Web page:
I suspect semantics are involved, in that while we shouldn't concentrate on lee rail foot pressure at the expense of everything else we must do, that foot pressure is still vital to carving all the way through. My (and others') rail pressure improved by leaps and bounds the first time I forgot about "rail foot pressure" and just thrust my hips into the turn. Letting the sail pull us into the turn does much the same thing, and overlaps significantly with hip trust. Both, whether separately or together, actively (just not so consciously) generate and maintain an active carving input.   

55  

Just one of several reasons I prefer fast, tight jibes: screw flat spots. I'm often unhooked for less than three seconds when I'm doin' it right.  

6.  

Since jibing the board requires only a swish of the hips -- not much more than one second once that inside foot is on its rail -- the objective is to jibe sail and feet in LESS than that second. When done right this takes you from the incoming beam reach to the outgoing broad reach, with no loss of speed, hooked in and groping for the straps, within the span of a couple of heartbeats. That seems pretty danged efficient to me.   

7.  

THROW the back hand away hard and much sooner, and THROW the mast across your face hard a millisecond later. This places the new side of the boom floating in the air right where you want it; GRAB it and GO . . . sail away at full power and without having lost any speed from the incoming screaming broad reach.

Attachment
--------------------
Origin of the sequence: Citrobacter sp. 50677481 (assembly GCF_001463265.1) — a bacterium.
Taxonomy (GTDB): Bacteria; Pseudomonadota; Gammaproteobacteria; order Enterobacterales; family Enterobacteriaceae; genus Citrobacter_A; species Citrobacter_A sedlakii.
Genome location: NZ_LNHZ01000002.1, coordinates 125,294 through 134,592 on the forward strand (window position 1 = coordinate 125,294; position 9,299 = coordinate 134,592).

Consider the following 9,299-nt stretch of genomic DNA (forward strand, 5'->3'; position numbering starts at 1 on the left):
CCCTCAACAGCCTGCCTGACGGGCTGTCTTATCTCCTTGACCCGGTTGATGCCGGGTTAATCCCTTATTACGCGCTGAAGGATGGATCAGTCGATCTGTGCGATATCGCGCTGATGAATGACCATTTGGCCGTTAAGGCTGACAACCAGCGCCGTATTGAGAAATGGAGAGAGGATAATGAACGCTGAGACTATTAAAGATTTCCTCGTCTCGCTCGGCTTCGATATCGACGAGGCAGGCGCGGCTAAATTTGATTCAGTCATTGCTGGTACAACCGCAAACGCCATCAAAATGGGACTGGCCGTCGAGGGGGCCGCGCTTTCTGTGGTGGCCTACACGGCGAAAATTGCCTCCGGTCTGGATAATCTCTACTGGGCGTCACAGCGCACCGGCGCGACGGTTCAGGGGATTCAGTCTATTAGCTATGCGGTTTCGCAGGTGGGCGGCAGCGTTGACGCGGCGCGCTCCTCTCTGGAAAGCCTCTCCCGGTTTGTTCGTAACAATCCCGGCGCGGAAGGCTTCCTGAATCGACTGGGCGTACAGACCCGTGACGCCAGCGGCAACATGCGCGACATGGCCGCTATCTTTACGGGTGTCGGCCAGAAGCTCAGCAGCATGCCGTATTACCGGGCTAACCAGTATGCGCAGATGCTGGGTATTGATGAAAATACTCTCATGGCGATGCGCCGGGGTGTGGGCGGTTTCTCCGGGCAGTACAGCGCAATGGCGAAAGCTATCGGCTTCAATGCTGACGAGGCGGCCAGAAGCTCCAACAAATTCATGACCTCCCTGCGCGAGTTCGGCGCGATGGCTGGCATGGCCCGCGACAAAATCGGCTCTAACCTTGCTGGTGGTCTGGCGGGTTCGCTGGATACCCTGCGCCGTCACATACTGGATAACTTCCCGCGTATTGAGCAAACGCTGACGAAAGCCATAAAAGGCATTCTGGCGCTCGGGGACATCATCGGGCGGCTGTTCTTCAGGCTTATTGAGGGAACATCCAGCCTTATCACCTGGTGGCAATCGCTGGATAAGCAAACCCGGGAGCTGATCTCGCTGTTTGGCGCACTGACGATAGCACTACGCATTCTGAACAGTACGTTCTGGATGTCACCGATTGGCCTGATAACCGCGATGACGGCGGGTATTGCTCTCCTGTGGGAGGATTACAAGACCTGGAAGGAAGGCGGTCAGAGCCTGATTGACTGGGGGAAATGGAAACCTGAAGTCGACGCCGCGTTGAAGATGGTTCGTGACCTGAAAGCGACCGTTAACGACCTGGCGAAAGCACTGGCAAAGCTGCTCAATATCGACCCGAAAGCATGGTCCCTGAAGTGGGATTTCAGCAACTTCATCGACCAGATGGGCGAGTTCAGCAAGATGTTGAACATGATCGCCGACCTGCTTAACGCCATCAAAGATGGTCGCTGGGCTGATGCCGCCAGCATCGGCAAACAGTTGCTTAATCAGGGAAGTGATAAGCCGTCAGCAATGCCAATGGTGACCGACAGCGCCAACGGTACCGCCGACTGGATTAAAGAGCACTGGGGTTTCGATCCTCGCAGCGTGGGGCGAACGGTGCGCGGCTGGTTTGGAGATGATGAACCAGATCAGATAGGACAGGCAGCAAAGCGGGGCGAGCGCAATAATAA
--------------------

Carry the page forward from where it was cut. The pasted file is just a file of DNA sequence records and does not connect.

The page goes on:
My best (zero speed loss clear through the jibe, as fluid as a simple swerve, no bobbles at all, unhooked for just 2-3 seconds) come when I throw the sail at about 4:00 and am sheeted in and still accelerating by 7:00. No more reaching for or pulling on the sail, front or back hand. This bidness of waiting or maneuvering until the wind rotates the sail is   
s-l-o-w-w-w-w and interferes with . . . you know . . . JIBING.   

It may sound like on screen like an advanced, specialty form of jibe, but a) it got me over a many-years non-jibing plateau and b) my first one, the one that changed windsurfing for me, came when it was jibe right freaking NOW or hit the shore 30 feet downwind and parallel to my beam reach.   

Setup? SPEED, inside foot on its rail behind the front strap, knees flexed to the point youre looking forward below the boom, eyes locked onto your intended path out of the jibe, weight on your toes but spine upright (you curtsey, not bow), fromt arm straight out stiff-arming oncoming tacklers, back hand sheeting the sail in grazing your leg so the sail foot doesnt hit the chop. Then -- all in the space of about one second -- swing your hips into the turn as though bumping the car door closed, THROW, THROW, GRAB, and GO, and youre sheeted in on the new broad reach WFO. Its effortless and completely fluid. Theres wind in the sail only while youre sheeted in and accelerating; the rest of the time, while youre oversheeted and flipping the sail, it seems to be in a vacuum.   
8,  

Read my jibe tips and get back to us. Does your approach take you from sheeted in on the incoming beam reach to sheeted in -- maybe even hooked in -- on the outgoing broad reach in the space of one heartbeat with zero loss of speed through the entire jibe?   

9.  
You missed a vital part: In the space of a heartbeat. When you really get these things wired, you can be sheeted in on a flat-out starboard beam reach one second and sheeted in on an even faster port broad reach one second later. Any loss of speed can be so brief and so inconsequential that neither jiber nor observer perceives it.